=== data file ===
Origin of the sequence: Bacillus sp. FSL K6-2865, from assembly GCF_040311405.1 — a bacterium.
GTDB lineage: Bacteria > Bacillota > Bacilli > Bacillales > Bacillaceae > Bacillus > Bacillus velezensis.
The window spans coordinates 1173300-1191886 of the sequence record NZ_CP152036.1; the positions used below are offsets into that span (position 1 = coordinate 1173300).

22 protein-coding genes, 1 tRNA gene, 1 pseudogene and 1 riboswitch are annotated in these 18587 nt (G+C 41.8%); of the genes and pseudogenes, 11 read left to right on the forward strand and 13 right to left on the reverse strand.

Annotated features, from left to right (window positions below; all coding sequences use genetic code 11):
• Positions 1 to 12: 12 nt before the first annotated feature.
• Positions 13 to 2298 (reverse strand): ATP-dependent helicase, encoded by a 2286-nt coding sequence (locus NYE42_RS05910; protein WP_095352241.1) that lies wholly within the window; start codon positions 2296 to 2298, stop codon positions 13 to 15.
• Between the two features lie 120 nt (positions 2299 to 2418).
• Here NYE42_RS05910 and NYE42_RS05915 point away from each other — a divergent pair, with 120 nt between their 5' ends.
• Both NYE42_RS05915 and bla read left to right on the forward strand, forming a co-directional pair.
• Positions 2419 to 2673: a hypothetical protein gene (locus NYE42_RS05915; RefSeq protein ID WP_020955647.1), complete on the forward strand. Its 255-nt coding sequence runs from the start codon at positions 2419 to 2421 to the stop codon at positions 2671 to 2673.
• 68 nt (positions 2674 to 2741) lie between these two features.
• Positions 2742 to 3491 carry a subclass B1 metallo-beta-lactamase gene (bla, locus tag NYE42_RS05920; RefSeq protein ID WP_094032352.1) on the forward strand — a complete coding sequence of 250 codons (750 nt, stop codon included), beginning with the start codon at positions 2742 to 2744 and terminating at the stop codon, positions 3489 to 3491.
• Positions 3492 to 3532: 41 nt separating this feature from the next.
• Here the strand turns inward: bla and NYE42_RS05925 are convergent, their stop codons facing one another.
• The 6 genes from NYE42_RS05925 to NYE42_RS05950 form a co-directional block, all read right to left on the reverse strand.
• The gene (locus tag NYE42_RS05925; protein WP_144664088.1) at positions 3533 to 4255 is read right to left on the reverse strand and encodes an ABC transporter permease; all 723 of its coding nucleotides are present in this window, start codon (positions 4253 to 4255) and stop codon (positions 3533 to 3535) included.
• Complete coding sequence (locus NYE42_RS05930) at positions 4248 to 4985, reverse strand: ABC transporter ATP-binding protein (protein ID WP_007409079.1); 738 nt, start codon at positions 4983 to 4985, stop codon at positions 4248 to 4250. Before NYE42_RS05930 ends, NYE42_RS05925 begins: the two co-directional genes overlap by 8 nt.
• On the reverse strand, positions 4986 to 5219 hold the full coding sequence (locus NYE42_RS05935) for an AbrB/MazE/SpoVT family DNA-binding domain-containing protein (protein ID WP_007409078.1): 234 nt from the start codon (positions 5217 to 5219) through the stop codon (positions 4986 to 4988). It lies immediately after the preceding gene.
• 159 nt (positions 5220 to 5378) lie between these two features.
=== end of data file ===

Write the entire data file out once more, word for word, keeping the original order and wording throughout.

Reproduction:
Origin of the sequence: Bacillus sp. FSL K6-2865, from assembly GCF_040311405.1 — a bacterium.
GTDB lineage: Bacteria > Bacillota > Bacilli > Bacillales > Bacillaceae > Bacillus > Bacillus velezensis.
The window spans coordinates 1173300-1191886 of the sequence record NZ_CP152036.1; the positions used below are offsets into that span (position 1 = coordinate 1173300).

22 protein-coding genes, 1 tRNA gene, 1 pseudogene and 1 riboswitch are annotated in these 18587 nt (G+C 41.8%); of the genes and pseudogenes, 11 read left to right on the forward strand and 13 right to left on the reverse strand.

Annotated features, from left to right (window positions below; all coding sequences use genetic code 11):
• Positions 1 to 12: 12 nt before the first annotated feature.
• Positions 13 to 2298 (reverse strand): ATP-dependent helicase, encoded by a 2286-nt coding sequence (locus NYE42_RS05910; protein WP_095352241.1) that lies wholly within the window; start codon positions 2296 to 2298, stop codon positions 13 to 15.
• Between the two features lie 120 nt (positions 2299 to 2418).
• Here NYE42_RS05910 and NYE42_RS05915 point away from each other — a divergent pair, with 120 nt between their 5' ends.
• Both NYE42_RS05915 and bla read left to right on the forward strand, forming a co-directional pair.
• Positions 2419 to 2673: a hypothetical protein gene (locus NYE42_RS05915; RefSeq protein ID WP_020955647.1), complete on the forward strand. Its 255-nt coding sequence runs from the start codon at positions 2419 to 2421 to the stop codon at positions 2671 to 2673.
• 68 nt (positions 2674 to 2741) lie between these two features.
• Positions 2742 to 3491 carry a subclass B1 metallo-beta-lactamase gene (bla, locus tag NYE42_RS05920; RefSeq protein ID WP_094032352.1) on the forward strand — a complete coding sequence of 250 codons (750 nt, stop codon included), beginning with the start codon at positions 2742 to 2744 and terminating at the stop codon, positions 3489 to 3491.
• Positions 3492 to 3532: 41 nt separating this feature from the next.
• Here the strand turns inward: bla and NYE42_RS05925 are convergent, their stop codons facing one another.
• The 6 genes from NYE42_RS05925 to NYE42_RS05950 form a co-directional block, all read right to left on the reverse strand.
• The gene (locus tag NYE42_RS05925; protein WP_144664088.1) at positions 3533 to 4255 is read right to left on the reverse strand and encodes an ABC transporter permease; all 723 of its coding nucleotides are present in this window, start codon (positions 4253 to 4255) and stop codon (positions 3533 to 3535) included.
• Complete coding sequence (locus NYE42_RS05930) at positions 4248 to 4985, reverse strand: ABC transporter ATP-binding protein (protein ID WP_007409079.1); 738 nt, start codon at positions 4983 to 4985, stop codon at positions 4248 to 4250. Before NYE42_RS05930 ends, NYE42_RS05925 begins: the two co-directional genes overlap by 8 nt.
• On the reverse strand, positions 4986 to 5219 hold the full coding sequence (locus NYE42_RS05935) for an AbrB/MazE/SpoVT family DNA-binding domain-containing protein (protein ID WP_007409078.1): 234 nt from the start codon (positions 5217 to 5219) through the stop codon (positions 4986 to 4988). It lies immediately after the preceding gene.
• 159 nt (positions 5220 to 5378) lie between these two features.